Thursday, December 22, 2005

The Madonna of Stalingrad

"I spent Christmas evening with the other doctors and the sick. The Commanding Officer had presented the letter with his last bottle of champagne. We raised our mugs and drank to those we love, but before we had had a chance to taste the wine we had to throw ourselves flat on the ground as a stick of bombs fell outside. I seized my doctor's bag and ran to the scene of the explosions, where there were dead and wounded. My shelter with its lovely Christmas decorations became a dressing station. One of the dying men had been hit in the head and there was nothing more I could do for him. He had been with us at our celebration, and had only that moment left to go on duty, but before he went he had said: "I'll finish the carol first, O du fröhliche!" A few moments later he was dead. There was plenty of hard and sad work to do in our Christmas shelter. It is late now, but it is Christmas night still. And so much sadness everywhere."
The German army was trapped outside Stalingrad during the bitterly cold Christmas of 1942. Among the German troops was Kurt Reuber, a clergyman and doctor. Drawing on the back of map of Russian (the folds can be seen on the reproduction above) he used a stick of charcoal to portray Mary holding the baby Jesus in her arms, and shielding Him with her arms. The words above are taken from Kurt Reuber's last letter before he was captured by the Russians. He perished in a Soviet prisoner-of-war camp.

His family chose the Kaiser Wilhelm Memorial Church in Berlin to display the Madonna of Stalingrad, and to pass on the message of light, love, and a sense of protection contained in this moving drawing. A message particularly appropriate at this Christmas time.

Two copies of the Madonna have been sent from Berlin as symbols of hope and reconciliation. One is in Coventry Cathedral which was destroyed by German bombs in 1940, and reconsecrated in 1962 with the first performance of Britten's War Requiem. The other is in the Russian Orthodox Church in Volgograd (formerly Stalingrad).

For more on the Kaiser Wilhelm Memorial Church take An Overgrown Path to Music rises from the ruins in Berlin

The full story of Kurt Reuber and the Madonna, from which the quotation above was taken, can be read here. Image credit: Scanned from reproduction purchased in the Kaiser Wilhelm Memorial Church in Berlin. Any copyrighted material on these pages is included as "fair use", for the purpose of study, review or critical analysis only, and will be removed at the request of copyright owner(s). Report broken links, missing images and other errors to - overgrownpath at hotmail dot co dot uk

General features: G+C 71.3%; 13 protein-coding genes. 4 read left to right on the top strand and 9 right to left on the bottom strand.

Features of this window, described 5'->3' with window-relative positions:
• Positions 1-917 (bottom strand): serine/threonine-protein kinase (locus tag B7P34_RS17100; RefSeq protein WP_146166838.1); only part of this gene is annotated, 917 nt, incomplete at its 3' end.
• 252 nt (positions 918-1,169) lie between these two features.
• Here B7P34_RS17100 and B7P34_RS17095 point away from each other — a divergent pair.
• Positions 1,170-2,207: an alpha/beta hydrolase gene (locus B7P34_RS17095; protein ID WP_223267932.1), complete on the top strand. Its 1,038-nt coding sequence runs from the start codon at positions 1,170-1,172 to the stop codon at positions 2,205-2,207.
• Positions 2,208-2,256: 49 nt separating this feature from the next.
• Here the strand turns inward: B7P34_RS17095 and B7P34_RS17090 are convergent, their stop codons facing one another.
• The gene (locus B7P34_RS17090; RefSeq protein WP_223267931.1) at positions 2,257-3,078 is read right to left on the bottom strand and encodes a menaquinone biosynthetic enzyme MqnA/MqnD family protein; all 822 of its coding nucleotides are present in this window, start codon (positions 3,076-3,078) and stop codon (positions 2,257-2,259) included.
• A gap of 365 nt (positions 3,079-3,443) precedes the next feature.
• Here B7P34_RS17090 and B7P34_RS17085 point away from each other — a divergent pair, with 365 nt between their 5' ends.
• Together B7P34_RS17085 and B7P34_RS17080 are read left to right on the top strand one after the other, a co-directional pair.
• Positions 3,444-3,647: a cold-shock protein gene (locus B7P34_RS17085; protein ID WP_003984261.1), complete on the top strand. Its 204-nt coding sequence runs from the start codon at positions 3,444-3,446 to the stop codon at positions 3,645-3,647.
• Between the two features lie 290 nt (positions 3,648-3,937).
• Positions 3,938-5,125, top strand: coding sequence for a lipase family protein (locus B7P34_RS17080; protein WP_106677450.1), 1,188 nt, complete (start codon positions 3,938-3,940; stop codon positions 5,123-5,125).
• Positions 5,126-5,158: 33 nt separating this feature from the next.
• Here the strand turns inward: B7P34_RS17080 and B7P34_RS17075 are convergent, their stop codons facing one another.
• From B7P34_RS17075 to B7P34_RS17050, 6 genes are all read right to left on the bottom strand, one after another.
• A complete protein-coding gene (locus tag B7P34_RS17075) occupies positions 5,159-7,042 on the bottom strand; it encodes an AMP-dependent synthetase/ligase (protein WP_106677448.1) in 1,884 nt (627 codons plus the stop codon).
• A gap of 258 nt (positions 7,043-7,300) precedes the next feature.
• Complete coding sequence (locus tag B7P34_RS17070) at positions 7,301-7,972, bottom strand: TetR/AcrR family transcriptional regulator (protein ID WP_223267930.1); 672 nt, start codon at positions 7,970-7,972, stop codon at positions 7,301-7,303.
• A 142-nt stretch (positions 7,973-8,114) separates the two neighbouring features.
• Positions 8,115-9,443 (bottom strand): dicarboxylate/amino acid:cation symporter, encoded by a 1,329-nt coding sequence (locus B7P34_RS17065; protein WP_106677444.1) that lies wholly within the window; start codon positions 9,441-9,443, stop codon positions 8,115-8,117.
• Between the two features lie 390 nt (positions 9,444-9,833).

6 comments:

Anonymous said...

Thank you for this very moving historic image and story.

Konrad von Swalwagner said...

Even though Shostakovich's Seventh was composed during the Stalingrad Battle, it refers to the Leningrad (present-day St. Petersburg) siege, which lasted approximately 900 days, from 1941 to 1943. The symphony was partially composed while Shostakovich was in Leningrad from 1941 to 1942. For its first performance, which ocurred while the city was still under siege, the score was smuggled by airplane through the German blockade. The performance was, I believe, in the Philharmonic Hall, and it was broadcast by radio, with explosions echoing in the background. The symphony is called "Leningrad Symphony."

Pliable said...

Konrad, you are quite correct. On reflection I agree my reference to Shostokovich's Seventh Symphony was confusing in this context.

Based on your comment I have now amended the last sentence to refer to the Eighth Symphony which is known as the 'Stalingrad,, although it was composed a little later than the events portrayed above.

There is also the point that Shostakovich may not have intended the Eighth to refer to Stalingrad. One school of thought says that the title was convenient post-rationalisation by the composer to offset criticism that the work was unduly pessimistic.

Thanks for pointing out the ambiguity. As these articles are a constant point of reference for readers arriving via search engines it is important that between us we make sure they are accurate, and amendments such as this are much appreciated.

Pliable said...

It is wonderful, and moving, to see the message of the Madonna being reproduced in other languages.

Follow this link for a Japanese version.

The Wound Dresser said...

I have to tell you,P, that in all of the posts of OAOP,this was by far the most moving. I read and wept,literally

KK Icons said...

I was here researching glenn gould for my poetry cycle about him, and wandered across this. I am an Orthodox iconographer, and intend to make a traditional canonical icon from it. I will include the words as well. As it stands it reminds me of the shelter series by Moore. ksenia, of kkicons